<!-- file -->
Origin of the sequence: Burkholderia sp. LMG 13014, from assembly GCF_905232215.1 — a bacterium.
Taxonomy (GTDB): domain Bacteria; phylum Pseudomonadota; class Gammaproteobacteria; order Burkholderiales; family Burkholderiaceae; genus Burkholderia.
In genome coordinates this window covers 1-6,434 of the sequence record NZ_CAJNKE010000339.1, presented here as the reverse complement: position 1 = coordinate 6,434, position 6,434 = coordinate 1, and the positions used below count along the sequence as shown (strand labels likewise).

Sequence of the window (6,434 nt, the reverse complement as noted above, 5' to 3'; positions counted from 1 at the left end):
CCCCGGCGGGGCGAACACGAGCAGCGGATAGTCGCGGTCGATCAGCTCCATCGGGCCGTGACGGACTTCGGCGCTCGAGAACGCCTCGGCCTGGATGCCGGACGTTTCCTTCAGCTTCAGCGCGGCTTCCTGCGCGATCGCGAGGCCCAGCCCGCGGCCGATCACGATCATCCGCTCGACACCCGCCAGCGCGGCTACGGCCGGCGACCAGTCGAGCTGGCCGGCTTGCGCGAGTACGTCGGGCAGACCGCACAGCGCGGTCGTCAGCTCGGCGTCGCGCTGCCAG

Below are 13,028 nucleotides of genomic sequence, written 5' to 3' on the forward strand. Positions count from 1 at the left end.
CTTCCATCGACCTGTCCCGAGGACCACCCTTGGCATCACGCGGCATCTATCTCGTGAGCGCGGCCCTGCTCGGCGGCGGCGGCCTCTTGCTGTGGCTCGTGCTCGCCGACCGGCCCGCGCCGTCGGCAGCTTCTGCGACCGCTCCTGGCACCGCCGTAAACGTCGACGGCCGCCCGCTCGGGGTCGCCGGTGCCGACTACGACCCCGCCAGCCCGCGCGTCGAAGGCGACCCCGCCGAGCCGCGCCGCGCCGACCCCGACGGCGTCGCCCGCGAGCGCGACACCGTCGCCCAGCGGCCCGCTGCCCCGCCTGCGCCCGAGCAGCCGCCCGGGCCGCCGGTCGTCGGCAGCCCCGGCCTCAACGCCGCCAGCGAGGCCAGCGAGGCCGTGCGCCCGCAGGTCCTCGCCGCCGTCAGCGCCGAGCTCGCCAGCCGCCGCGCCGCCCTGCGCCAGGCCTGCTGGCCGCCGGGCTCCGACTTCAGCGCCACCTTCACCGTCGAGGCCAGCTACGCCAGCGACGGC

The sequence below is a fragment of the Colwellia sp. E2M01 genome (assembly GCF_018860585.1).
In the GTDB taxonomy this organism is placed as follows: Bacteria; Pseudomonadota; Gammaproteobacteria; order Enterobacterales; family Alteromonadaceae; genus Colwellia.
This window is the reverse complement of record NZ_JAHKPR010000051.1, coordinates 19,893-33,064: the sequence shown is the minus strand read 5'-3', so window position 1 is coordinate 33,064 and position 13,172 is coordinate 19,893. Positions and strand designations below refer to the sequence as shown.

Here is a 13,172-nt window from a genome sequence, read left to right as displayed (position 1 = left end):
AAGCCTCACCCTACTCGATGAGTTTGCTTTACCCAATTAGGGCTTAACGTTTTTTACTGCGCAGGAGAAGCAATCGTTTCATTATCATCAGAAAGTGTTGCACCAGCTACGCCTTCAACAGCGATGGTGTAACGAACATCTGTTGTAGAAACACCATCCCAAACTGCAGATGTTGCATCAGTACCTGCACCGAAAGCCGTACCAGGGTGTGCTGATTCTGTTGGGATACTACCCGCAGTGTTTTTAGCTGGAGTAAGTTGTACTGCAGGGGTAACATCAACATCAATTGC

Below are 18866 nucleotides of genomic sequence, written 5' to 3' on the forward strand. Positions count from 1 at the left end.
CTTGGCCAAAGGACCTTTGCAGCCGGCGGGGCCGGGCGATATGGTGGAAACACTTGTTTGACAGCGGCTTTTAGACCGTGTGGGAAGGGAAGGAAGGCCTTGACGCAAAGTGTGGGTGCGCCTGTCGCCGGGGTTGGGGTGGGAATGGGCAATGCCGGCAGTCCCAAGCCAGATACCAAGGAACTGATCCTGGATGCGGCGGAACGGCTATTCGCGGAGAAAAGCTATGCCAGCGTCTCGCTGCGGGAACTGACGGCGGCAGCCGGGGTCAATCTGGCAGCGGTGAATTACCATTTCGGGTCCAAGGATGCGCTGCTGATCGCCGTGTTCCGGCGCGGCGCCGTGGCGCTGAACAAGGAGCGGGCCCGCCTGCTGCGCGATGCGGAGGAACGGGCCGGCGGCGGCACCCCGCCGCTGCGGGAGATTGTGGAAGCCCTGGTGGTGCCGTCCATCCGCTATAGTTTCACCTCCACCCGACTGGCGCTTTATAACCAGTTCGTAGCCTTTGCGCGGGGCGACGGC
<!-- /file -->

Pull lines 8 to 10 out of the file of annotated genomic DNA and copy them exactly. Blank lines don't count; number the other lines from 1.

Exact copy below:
The sequence below is a fragment of the Colwellia sp. E2M01 genome (assembly GCF_018860585.1).
In the GTDB taxonomy this organism is placed as follows: Bacteria; Pseudomonadota; Gammaproteobacteria; order Enterobacterales; family Alteromonadaceae; genus Colwellia.
This window is the reverse complement of record NZ_JAHKPR010000051.1, coordinates 19,893-33,064: the sequence shown is the minus strand read 5'-3', so window position 1 is coordinate 33,064 and position 13,172 is coordinate 19,893. Positions and strand designations below refer to the sequence as shown.